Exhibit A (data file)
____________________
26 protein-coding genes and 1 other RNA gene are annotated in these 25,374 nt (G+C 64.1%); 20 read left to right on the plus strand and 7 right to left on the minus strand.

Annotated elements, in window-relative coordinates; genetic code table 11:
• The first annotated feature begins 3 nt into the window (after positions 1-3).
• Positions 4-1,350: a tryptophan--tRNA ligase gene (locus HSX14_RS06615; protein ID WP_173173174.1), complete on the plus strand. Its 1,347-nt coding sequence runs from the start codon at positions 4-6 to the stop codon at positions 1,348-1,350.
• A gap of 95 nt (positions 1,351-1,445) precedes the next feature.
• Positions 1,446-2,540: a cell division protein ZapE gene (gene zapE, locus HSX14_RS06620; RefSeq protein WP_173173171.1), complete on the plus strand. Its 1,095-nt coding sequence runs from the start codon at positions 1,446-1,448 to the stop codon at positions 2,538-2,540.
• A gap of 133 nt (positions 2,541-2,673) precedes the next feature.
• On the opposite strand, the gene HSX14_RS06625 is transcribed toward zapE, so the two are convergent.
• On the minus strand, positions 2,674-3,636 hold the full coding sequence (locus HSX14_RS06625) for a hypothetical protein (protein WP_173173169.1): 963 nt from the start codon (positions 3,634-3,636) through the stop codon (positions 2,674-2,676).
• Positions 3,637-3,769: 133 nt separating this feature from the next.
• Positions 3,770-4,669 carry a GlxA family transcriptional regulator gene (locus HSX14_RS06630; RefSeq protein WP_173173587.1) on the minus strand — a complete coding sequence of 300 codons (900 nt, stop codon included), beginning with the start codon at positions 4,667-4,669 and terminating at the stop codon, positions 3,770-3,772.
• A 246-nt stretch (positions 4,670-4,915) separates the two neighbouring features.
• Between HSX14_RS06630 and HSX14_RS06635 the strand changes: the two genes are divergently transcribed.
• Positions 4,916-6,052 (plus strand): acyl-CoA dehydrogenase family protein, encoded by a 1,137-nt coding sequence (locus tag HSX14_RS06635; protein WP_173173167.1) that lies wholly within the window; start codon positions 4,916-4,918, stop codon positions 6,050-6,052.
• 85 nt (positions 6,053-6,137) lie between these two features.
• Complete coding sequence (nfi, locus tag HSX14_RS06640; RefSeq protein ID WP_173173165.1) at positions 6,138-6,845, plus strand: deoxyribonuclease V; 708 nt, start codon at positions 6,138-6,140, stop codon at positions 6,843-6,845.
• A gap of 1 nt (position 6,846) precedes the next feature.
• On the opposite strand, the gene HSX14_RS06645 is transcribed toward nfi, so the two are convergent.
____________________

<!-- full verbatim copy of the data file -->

26 protein-coding genes and 1 other RNA gene are annotated in these 25,374 nt (G+C 64.1%); 20 read left to right on the plus strand and 7 right to left on the minus strand.

Annotated elements, in window-relative coordinates; genetic code table 11:
• The first annotated feature begins 3 nt into the window (after positions 1-3).
• Positions 4-1,350: a tryptophan--tRNA ligase gene (locus HSX14_RS06615; protein ID WP_173173174.1), complete on the plus strand. Its 1,347-nt coding sequence runs from the start codon at positions 4-6 to the stop codon at positions 1,348-1,350.
• A gap of 95 nt (positions 1,351-1,445) precedes the next feature.
• Positions 1,446-2,540: a cell division protein ZapE gene (gene zapE, locus HSX14_RS06620; RefSeq protein WP_173173171.1), complete on the plus strand. Its 1,095-nt coding sequence runs from the start codon at positions 1,446-1,448 to the stop codon at positions 2,538-2,540.
• A gap of 133 nt (positions 2,541-2,673) precedes the next feature.
• On the opposite strand, the gene HSX14_RS06625 is transcribed toward zapE, so the two are convergent.
• On the minus strand, positions 2,674-3,636 hold the full coding sequence (locus HSX14_RS06625) for a hypothetical protein (protein WP_173173169.1): 963 nt from the start codon (positions 3,634-3,636) through the stop codon (positions 2,674-2,676).
• Positions 3,637-3,769: 133 nt separating this feature from the next.
• Positions 3,770-4,669 carry a GlxA family transcriptional regulator gene (locus HSX14_RS06630; RefSeq protein WP_173173587.1) on the minus strand — a complete coding sequence of 300 codons (900 nt, stop codon included), beginning with the start codon at positions 4,667-4,669 and terminating at the stop codon, positions 3,770-3,772.
• A 246-nt stretch (positions 4,670-4,915) separates the two neighbouring features.
• Between HSX14_RS06630 and HSX14_RS06635 the strand changes: the two genes are divergently transcribed.
• Positions 4,916-6,052 (plus strand): acyl-CoA dehydrogenase family protein, encoded by a 1,137-nt coding sequence (locus tag HSX14_RS06635; protein WP_173173167.1) that lies wholly within the window; start codon positions 4,916-4,918, stop codon positions 6,050-6,052.
• 85 nt (positions 6,053-6,137) lie between these two features.
• Complete coding sequence (nfi, locus tag HSX14_RS06640; RefSeq protein ID WP_173173165.1) at positions 6,138-6,845, plus strand: deoxyribonuclease V; 708 nt, start codon at positions 6,138-6,140, stop codon at positions 6,843-6,845.
• A gap of 1 nt (position 6,846) precedes the next feature.
• On the opposite strand, the gene HSX14_RS06645 is transcribed toward nfi, so the two are convergent.